This past weekend we did three bee removals. Saturday was a very easy and successful removal in San Bruno. Sunday was different as we did two bee removals from oak trees. This first one we did in the morning. The bees are in the hollow of a large limb of a big oak tree in Los Altos. As stated in my site checks on these oak tree bee colonies, it’s impossible to save everything within a honey bee colony unless we can cut the tree, and in most cases that’s not possible. The mission was to save as many bees as possible, without doing a trapout as it would take at least one month’s time, by using the bee vacuum and applying Bee-Quick and smoke to get them out. Then it was to seal off all entrances.
13 feet up housed a colony of honey bees. Entrance was small, had a diameter of only about 4 inches wide. We were able to safe a lot of bees that returned from foraging and ones that came out after we disturbed the hive.
The hollow was actually quite big. Depth wise and it went in both directions so the bees had a nice large void for them to build. The combs inside were dark brown to black. This colony was only spotted about a month ago but from the combs they have been there for at least one year. Or maybe a previous colony that died out and these bees moved in.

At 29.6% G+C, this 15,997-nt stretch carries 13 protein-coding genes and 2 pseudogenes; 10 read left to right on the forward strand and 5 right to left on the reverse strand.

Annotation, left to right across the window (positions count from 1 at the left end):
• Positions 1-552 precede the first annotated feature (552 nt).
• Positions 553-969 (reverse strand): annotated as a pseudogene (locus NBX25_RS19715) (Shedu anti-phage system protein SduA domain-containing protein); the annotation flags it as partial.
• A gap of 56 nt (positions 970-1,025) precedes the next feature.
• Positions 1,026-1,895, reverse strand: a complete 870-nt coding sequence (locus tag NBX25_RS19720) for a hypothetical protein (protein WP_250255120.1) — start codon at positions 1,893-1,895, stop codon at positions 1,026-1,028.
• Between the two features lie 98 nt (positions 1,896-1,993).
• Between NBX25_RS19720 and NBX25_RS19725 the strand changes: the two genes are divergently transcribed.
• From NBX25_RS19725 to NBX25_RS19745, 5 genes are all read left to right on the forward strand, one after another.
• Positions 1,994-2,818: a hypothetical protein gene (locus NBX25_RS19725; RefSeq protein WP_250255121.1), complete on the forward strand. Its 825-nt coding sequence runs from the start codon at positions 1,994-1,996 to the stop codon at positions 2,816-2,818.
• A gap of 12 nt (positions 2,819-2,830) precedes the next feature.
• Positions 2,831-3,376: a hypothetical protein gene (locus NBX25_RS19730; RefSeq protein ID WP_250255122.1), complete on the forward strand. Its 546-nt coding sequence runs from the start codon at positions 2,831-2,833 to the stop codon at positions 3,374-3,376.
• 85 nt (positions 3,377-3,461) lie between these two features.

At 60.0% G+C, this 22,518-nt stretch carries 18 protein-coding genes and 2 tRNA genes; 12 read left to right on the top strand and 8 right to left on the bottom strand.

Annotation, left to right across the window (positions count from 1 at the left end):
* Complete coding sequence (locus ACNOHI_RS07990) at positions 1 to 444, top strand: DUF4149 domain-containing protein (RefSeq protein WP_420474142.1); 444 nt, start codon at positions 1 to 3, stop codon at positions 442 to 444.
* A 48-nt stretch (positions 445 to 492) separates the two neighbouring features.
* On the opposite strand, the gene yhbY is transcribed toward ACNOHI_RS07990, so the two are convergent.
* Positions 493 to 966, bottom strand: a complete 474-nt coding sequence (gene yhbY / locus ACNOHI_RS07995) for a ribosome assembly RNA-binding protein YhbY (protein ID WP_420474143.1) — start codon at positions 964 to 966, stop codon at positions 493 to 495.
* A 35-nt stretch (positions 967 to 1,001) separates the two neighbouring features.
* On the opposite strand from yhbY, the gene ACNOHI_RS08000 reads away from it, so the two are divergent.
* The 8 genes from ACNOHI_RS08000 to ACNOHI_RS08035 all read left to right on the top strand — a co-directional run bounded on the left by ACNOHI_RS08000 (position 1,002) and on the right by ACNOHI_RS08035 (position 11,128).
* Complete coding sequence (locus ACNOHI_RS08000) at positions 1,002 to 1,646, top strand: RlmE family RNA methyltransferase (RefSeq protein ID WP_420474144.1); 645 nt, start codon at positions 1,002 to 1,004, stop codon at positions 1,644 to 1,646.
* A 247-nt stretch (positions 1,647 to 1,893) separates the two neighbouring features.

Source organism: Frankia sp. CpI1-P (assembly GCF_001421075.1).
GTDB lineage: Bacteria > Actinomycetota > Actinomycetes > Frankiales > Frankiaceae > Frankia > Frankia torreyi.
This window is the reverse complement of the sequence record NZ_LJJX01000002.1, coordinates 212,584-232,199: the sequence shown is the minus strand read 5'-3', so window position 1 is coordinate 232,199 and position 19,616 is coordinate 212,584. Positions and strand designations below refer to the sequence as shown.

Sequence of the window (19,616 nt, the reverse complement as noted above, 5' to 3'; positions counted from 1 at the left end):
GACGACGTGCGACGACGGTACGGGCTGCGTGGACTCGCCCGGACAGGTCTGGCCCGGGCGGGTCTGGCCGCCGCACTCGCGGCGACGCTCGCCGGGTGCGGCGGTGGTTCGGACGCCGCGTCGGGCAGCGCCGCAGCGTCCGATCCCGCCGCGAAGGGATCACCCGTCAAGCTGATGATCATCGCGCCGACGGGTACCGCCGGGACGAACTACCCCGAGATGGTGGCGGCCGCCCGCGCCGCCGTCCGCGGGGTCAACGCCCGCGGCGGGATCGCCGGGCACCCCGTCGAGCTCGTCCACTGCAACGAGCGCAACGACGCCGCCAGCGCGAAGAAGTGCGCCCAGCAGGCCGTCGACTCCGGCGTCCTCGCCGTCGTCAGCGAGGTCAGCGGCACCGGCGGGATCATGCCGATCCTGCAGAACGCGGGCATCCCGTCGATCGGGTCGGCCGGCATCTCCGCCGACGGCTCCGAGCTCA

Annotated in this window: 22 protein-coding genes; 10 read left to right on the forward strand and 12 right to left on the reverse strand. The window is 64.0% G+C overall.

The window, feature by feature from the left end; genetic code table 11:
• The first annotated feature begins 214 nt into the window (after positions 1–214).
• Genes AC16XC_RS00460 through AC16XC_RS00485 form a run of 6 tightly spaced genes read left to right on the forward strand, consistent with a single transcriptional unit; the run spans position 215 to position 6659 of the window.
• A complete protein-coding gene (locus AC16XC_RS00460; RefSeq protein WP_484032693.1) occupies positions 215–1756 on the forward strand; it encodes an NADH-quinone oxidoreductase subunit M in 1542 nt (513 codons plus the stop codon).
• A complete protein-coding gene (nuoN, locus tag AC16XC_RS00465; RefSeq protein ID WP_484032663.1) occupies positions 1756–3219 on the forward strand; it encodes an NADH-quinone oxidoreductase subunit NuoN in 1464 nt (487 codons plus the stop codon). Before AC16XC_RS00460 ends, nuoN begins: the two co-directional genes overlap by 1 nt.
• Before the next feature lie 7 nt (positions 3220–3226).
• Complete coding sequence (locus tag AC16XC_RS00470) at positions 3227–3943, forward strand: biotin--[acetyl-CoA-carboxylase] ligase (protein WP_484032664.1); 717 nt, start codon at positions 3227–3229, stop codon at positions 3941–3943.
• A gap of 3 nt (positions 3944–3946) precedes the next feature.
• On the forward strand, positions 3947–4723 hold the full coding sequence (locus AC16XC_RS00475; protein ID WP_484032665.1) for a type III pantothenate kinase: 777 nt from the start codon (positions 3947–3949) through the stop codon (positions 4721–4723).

Aside from the main entrance there were two other smaller holes nearby that we had to seal up. Patch concrete is what we used as it was quick and we didn’t have to mix ourselves because it was already the right density.
I would have preferred the trapout method as it was near my house but then the homeowner is highly allergic to bee stings. She was stung in the past and the reaction happens in her throat and she has to immediately go to ER. The bees were close enough to her front door that the bees needed to be removed as quickly as possible. so that the homeowner wouldn’t accidentally get stung.